A simple and effective youth engagement activity for mental health awareness

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It is nice to be important, but it is important to be nice.

During my undergraduate studies, I volunteered as a team leader at the Peer Support Centre that offered peer counseling to students. As a team, we were responsible for hosting events to promote mental health and the Centre to students, staff and the campus community in general.

The first event I organized with my team was engaging students to share with us a life mantra or a quote that they live by. We then shared all the positive messages with the general campus community by posting them on the Centre’s Facebook page.

The idea was inspired by acknowledging that young people carry important knowledge regarding their mental well-being. By providing them a platform to share their messages, young people can inspire and support their peers, and foster a sense of community that supports mental wellness and mental health among young adults.

.  .  .

Materials needed

  • A small whiteboard
  • Dry erase markers
  • A camera
  • Incentives (e.g. candy, chips, etc.)
  1. Have your whiteboard and markers ready.
  2. Ask young people to participate by sharing a mantra or quote that they find useful.
  3. Have them write it down on the whiteboard and pose with their message for a picture.
  4. Thank them for their time and give them their incentive.
  5. Share their positive messages with your community.

That’s it. A simple, creative, and engaging activity that promotes mental wellness.

.  .  .  

Some Consideration

Location is Key. Make sure your set up is at a location with a lot of foot traffic for your target audience.  We set up our booth in the lobby of the campus library where there is a large number of students coming and going at any given time.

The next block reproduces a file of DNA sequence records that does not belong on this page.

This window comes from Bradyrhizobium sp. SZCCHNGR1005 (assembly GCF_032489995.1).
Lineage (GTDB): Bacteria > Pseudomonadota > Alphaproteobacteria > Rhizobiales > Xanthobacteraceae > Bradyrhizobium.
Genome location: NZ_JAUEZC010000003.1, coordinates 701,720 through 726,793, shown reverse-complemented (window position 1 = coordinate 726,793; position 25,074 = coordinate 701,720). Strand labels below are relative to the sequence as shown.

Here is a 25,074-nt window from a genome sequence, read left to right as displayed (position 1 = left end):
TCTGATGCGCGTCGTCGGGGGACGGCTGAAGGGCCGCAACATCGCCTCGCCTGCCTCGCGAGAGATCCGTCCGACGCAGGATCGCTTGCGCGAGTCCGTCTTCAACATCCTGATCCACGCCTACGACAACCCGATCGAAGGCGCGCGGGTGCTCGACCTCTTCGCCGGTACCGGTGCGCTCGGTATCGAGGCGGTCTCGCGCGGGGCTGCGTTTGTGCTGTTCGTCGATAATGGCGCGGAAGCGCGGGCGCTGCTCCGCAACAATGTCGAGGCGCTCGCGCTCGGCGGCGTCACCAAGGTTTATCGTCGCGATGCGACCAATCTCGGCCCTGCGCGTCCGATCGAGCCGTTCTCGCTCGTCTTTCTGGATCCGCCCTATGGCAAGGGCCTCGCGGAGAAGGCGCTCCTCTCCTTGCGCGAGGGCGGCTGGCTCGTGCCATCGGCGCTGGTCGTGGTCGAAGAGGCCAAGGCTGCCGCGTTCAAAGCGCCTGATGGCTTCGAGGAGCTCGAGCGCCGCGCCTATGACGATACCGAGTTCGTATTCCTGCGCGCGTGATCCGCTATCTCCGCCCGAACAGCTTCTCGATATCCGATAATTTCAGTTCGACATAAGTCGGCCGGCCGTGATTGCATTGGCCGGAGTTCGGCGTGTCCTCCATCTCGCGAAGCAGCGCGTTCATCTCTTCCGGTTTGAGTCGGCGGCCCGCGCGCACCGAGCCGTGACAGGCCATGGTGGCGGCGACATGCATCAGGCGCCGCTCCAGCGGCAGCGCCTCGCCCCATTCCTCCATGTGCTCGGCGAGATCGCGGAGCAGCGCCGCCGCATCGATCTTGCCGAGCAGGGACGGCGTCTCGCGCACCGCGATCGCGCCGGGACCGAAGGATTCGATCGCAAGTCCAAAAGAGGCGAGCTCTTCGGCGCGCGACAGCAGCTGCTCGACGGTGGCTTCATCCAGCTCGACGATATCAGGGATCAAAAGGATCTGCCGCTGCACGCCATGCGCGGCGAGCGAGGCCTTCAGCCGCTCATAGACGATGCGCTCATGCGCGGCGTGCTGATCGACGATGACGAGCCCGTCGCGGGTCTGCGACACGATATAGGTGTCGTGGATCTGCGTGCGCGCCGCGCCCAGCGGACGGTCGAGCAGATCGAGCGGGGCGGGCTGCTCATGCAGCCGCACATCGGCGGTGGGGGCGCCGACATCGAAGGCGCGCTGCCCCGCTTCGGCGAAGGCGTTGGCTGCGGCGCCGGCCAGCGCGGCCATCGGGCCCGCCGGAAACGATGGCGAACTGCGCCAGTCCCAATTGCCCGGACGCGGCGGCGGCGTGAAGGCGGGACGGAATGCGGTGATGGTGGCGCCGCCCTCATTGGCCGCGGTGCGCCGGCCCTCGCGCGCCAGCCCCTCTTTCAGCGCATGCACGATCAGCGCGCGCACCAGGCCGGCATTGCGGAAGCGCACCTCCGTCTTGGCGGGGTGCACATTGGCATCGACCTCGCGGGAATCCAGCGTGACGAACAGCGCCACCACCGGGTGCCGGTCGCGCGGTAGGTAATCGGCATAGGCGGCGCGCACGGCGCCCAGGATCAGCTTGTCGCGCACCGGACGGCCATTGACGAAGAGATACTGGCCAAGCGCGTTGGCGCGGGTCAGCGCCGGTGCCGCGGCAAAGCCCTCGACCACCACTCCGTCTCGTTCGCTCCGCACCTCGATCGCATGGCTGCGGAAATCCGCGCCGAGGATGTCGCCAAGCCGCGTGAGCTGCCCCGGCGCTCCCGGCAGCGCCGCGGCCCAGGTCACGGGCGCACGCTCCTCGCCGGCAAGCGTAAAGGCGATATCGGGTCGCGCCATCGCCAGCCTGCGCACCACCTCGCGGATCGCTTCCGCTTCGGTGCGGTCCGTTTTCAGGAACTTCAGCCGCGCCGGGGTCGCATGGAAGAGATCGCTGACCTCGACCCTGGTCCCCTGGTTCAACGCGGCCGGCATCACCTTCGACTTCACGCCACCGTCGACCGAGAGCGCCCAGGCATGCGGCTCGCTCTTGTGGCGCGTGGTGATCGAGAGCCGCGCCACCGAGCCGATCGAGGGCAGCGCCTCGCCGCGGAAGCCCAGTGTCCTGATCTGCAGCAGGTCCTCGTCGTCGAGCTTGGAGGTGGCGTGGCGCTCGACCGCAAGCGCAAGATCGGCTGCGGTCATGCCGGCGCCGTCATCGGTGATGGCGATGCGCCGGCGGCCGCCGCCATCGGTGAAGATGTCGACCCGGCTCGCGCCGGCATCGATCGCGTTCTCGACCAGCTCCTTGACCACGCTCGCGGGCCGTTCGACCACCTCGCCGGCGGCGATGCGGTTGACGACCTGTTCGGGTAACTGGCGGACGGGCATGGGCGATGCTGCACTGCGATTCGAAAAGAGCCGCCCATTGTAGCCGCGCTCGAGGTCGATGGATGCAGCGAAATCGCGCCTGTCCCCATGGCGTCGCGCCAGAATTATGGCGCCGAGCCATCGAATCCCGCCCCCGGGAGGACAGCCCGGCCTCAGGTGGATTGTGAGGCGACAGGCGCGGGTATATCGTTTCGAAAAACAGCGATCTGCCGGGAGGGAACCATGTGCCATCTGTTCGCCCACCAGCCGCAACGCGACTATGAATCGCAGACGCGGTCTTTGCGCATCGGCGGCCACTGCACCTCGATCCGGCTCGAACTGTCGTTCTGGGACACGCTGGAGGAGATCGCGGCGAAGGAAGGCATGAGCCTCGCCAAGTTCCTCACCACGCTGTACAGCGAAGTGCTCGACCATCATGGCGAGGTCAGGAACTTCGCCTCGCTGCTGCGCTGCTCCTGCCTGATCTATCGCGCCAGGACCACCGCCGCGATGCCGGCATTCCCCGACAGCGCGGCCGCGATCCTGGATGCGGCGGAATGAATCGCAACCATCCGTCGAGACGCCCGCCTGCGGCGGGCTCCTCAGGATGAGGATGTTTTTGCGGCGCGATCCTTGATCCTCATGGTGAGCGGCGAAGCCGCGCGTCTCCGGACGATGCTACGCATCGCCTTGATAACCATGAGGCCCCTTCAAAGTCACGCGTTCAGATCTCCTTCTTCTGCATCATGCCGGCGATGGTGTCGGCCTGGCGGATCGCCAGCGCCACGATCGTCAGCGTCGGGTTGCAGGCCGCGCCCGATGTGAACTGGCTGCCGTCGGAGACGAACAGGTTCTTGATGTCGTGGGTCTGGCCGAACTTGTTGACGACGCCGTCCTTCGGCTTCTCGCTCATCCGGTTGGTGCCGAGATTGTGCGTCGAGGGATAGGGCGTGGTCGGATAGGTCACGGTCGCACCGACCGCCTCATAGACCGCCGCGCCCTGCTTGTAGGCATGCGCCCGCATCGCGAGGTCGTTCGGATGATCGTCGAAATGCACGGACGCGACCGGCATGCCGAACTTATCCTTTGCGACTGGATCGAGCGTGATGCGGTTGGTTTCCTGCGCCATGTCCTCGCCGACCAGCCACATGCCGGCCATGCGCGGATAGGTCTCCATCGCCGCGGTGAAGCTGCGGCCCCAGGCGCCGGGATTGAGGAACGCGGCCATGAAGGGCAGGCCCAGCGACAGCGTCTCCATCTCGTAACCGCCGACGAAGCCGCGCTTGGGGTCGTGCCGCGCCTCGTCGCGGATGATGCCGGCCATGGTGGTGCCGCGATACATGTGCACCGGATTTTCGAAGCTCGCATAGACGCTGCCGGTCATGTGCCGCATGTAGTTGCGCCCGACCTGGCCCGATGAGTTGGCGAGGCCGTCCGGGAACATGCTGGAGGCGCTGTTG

Be Concise. Be prepared to explain the activity in a very short and concise manner so that people can make an informed decision to participate or not, such as “would you be interested in sharing a quote or mantra you live by to promote mental wellness in our campus community?” Who can really say no to that?

Once people showed interest, we explained to them that we will take pictures but it will be below the shoulder and won’t include their faces or any other identifying features. We also explained that we will post them on the Peer Support Centre Facebook page to share the positive messages to inspire mental health and mental wellness.

Compensate. It is important to provide participants with a token of appreciation, no matter how small. It shows that they contributed a little bit of goodness to the world and their effort and time is appreciated. We gave out candies we had left over from a Halloween event.

Bring Resources. Set up a booth with information about your center/organization, as well as mental health resources. Some people didn’t want to participate but stopped by to check out the information and resources available at our booth.

Have a designated person to take pictures. Whether you are using a phone or a camera, have a designated person to take pictures. This will make things go smoothly, and you will avoid frustration. We were lucky to have a photographer with a high-quality camera in our team that volunteered to take pictures and they turned out amazing.

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Please check out below the Peer Support Centre and all the amazing work they do.


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